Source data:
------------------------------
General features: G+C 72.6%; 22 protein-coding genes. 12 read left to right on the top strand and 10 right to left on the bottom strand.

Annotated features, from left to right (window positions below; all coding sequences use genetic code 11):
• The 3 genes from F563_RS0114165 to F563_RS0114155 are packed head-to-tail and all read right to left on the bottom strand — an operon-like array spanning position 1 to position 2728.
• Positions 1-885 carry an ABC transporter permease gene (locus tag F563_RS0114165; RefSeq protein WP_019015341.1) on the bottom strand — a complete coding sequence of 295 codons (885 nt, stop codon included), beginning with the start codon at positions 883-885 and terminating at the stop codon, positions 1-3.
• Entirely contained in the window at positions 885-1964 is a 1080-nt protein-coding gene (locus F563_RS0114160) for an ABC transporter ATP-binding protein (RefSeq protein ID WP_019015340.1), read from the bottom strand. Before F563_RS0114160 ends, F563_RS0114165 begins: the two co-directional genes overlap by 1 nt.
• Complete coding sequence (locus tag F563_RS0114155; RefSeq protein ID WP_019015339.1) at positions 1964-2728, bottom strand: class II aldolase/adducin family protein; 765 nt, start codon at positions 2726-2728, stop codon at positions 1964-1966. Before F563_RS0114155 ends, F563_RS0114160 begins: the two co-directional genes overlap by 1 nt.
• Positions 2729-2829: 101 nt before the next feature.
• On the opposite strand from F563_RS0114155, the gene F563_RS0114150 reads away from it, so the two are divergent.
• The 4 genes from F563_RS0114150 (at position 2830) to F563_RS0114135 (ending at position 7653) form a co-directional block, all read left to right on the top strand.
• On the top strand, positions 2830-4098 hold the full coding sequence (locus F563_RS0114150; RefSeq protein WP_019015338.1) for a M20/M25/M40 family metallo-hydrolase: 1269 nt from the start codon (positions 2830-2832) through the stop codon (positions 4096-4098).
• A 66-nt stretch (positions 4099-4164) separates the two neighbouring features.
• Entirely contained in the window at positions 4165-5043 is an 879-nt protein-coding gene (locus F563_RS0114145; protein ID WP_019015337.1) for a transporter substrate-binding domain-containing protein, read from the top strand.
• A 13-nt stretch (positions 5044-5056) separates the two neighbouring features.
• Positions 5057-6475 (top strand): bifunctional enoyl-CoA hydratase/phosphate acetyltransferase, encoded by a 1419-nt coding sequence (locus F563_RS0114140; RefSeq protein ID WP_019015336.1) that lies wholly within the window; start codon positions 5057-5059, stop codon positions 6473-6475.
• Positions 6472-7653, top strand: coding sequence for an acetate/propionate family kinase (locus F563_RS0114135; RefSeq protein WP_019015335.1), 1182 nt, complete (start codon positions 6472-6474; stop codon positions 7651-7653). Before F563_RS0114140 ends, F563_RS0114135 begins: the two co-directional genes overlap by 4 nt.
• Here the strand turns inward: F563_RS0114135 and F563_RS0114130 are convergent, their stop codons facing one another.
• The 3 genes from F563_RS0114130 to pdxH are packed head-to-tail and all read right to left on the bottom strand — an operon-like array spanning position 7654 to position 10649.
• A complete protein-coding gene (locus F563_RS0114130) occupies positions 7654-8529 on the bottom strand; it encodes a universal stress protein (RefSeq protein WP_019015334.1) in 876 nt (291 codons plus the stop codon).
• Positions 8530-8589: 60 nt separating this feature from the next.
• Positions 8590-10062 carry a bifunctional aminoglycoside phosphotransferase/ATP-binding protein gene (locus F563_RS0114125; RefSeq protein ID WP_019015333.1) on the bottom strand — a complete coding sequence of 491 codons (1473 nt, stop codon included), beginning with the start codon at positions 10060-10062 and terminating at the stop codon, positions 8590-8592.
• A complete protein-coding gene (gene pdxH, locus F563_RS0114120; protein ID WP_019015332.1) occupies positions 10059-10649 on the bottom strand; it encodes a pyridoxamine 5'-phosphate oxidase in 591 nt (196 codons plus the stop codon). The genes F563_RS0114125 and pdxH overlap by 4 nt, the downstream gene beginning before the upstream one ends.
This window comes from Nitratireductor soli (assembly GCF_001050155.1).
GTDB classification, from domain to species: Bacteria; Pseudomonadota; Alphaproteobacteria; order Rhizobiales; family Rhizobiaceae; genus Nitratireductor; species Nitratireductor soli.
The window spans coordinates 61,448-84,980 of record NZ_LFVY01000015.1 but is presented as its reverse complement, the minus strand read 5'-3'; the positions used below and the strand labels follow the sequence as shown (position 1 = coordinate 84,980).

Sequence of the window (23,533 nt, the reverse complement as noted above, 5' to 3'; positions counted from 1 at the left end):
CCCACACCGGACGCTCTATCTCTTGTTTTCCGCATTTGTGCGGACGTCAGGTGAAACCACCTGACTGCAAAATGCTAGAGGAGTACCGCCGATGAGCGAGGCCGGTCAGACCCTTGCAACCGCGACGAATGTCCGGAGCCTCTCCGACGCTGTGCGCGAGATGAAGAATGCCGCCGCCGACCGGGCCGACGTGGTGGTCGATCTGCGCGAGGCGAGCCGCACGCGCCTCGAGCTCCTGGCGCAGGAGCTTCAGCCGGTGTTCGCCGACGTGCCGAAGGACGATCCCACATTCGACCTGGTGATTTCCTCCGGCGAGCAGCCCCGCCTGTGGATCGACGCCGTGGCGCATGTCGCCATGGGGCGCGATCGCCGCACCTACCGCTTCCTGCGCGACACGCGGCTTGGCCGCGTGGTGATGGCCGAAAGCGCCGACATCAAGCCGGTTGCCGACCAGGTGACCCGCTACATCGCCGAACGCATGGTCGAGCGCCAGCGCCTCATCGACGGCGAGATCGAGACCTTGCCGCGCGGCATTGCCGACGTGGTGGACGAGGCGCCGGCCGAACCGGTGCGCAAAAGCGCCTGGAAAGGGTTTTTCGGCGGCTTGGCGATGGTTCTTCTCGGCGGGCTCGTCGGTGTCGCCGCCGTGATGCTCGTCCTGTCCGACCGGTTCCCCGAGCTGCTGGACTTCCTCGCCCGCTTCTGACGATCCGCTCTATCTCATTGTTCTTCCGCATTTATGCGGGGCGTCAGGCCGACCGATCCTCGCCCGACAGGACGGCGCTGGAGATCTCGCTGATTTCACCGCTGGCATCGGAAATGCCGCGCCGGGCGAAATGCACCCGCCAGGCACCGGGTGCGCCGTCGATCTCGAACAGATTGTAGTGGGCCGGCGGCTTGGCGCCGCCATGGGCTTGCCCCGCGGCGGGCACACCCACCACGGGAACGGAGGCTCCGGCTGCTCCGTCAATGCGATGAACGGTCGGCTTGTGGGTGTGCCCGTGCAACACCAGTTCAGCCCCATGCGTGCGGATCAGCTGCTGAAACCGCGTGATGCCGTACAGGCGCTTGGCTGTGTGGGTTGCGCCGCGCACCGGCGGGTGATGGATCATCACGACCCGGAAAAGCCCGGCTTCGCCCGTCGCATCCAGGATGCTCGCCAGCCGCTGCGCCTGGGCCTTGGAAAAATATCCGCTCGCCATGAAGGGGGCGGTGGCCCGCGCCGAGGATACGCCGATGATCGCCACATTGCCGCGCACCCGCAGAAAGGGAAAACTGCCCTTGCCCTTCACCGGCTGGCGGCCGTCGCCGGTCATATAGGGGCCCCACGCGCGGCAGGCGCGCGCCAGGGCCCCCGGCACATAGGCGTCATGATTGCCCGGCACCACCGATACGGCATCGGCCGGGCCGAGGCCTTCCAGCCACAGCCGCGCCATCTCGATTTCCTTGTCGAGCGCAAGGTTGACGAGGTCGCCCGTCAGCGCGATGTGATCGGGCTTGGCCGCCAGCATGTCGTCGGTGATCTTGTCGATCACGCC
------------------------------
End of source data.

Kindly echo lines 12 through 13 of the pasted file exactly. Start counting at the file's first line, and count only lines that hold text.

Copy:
• Entirely contained in the window at positions 4165-5043 is an 879-nt protein-coding gene (locus F563_RS0114145; protein ID WP_019015337.1) for a transporter substrate-binding domain-containing protein, read from the top strand.
• A 13-nt stretch (positions 5044-5056) separates the two neighbouring features.